Eloisa Moreno shows off her diploma in the much-delayed 2020 McNary High School commencement ceremony. Latino students led all of McNary’s subgroups with a 91.48% graduation rate (File).
After recording their best graduation numbers in more than a decade in 2019, the McNary High School class of 2020 again posted some of the best numbers in the Salem-Keizer School District.
McNary’s four-year senior cohort graduated 91.21% of students in 2020, just over 10% higher than the district average. It was the second year in a row that McNary graduated more than 90% of their senior class.
“This isn’t a blip. We have been tracking these numbers for the last six years and we have seen consistent growth year in and year out,” McNary principal Erik Jespersen said. “It’s validating to know that we are going in the right direction as a collective school.”
One of the biggest sources of pride for Jespersen was seeing the four-year graduation rate for Latino students.
When Jespersen took over as the McNary principal during the 2014-15 school year, Latino students, which represent approximately one-third of the McNary student body, had a 73% graduation rate. During that same year, white students posted an 86% graduation rate.
Over the last six years, the gap has completely closed. According to Jespersen, 2020 was the first year in school history that Latino students had a higher graduation rate (91.48%) than white students (91.25%) — the Latino graduation rate numbers improved nearly 7% from last year.
The 91.25% Latino graduation at McNary is 12% higher than the state average.
“It’s so incredibly gratifying to know that if you are walking in our hallways, the chance you are going to have success is extremely high and it propels you to be a successful citizen for the rest of your life. It just matters. We don’t have gaps at our school. We serve all of our kids. It’s a really great feeling,” Jespersen said.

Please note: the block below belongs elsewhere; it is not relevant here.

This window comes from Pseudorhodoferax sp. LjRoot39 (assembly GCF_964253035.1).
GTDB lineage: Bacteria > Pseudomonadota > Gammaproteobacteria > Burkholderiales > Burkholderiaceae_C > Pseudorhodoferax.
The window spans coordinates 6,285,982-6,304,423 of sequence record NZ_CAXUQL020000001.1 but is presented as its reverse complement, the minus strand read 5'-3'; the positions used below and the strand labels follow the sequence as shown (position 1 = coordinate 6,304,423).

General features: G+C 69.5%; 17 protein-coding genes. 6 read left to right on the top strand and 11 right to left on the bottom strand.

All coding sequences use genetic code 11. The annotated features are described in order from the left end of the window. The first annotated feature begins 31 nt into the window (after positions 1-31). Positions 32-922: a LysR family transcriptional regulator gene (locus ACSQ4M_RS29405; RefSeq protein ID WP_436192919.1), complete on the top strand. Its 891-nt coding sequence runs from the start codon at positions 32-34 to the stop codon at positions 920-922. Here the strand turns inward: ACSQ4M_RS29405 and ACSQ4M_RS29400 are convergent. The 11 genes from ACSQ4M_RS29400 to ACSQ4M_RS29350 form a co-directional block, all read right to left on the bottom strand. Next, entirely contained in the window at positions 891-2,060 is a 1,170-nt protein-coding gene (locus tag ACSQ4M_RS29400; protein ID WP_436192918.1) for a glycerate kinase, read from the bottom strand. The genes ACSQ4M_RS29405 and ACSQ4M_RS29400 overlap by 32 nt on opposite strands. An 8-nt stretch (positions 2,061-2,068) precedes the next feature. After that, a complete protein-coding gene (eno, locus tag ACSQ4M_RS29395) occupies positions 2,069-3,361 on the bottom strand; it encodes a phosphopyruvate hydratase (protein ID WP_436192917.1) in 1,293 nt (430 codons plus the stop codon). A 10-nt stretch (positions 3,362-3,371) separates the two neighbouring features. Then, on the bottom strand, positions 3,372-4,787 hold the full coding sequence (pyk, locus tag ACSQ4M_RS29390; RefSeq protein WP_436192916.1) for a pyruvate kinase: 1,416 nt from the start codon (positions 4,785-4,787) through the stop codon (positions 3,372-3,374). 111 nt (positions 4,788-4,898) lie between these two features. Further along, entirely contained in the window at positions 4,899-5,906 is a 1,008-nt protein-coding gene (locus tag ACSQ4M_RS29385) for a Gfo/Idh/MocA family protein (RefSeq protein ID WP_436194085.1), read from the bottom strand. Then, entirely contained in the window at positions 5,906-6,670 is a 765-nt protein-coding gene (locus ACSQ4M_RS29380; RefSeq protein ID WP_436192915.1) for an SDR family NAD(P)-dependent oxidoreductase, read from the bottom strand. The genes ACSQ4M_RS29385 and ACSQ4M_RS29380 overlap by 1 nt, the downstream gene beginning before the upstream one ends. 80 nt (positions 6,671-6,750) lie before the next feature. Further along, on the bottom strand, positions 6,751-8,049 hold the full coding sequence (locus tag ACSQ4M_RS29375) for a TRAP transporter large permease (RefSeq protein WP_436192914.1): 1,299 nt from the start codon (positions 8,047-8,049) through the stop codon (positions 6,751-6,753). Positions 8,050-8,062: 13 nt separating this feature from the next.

For the second straight year, McNary also experienced a boost in special education graduation numbers. In 2014-15, special education students, or students on an individualized learning plan (IEP), graduated 52.2% of their students. But over a six-year period, the rate has improved by more than 30% as McNary special education students graduated in 2020 at an 82.5% clip — more than 14% higher than the state average.
Jespersen credits the culture that has been created at McNary as one of the main reasons for the improvement.
“I give tremendous credit to our special education team, both teachers and instructional assistants. They are superstars. But in addition to that, I give tremendous credit to the rest of our staff. Our general education staff are constantly present at IEP meetings, both physically and mentally,” Jespersen said. “When you have a case manager and special education teachers working with a general (education) teacher, there is great collaboration there that didn’t necessarily exist seven or eight years ago. We have done a really good job providing services for kids within the context of their regular education.”
Additionally, 91.21% of students in the 2020 senior class that are considered economically disadvantaged were able to receive their diplomas — more than 12% above the state average.
According to Jespersen, one of McNary’s strengths as a school is being able to track student data and using that data for rapid interventions when needed.
“At any point, we know how any of the kids in our subgroups are doing with their grades in real time and what their attendance is in real time,” Jespersen said. “We have also hired people that have a heart for kids and an innovative spirit.”
When the COVID-19 pandemic ended in-person classes in March of 2020, Jespersen felt that the relationships that educators had developed with their students helped them cross the finish line successfully.
“I think our kids come to McNary and feel like we love them and we care for them and we are going to do whatever we can, and quite honestly, I believe that matters more than anything else,” Jespersen said.
After receiving the graduation results, Jespersen emailed the principal at each elementary and middle school in Keizer, thanking them for the role each school has played for McNary’s class of 2020’s success.
“I thanked them for all the work that they have done to help prepare our kids at McNary. “Two-thirds of a kid’s public school experience is before high school. Our success is because of their success. It’s a team effort. And I think that’s a unique thing that we have in Keizer. It’s a collective effort for all of our kids. This isn’t just a win for McNary, it’s a win for Keizer,” Jespersen said.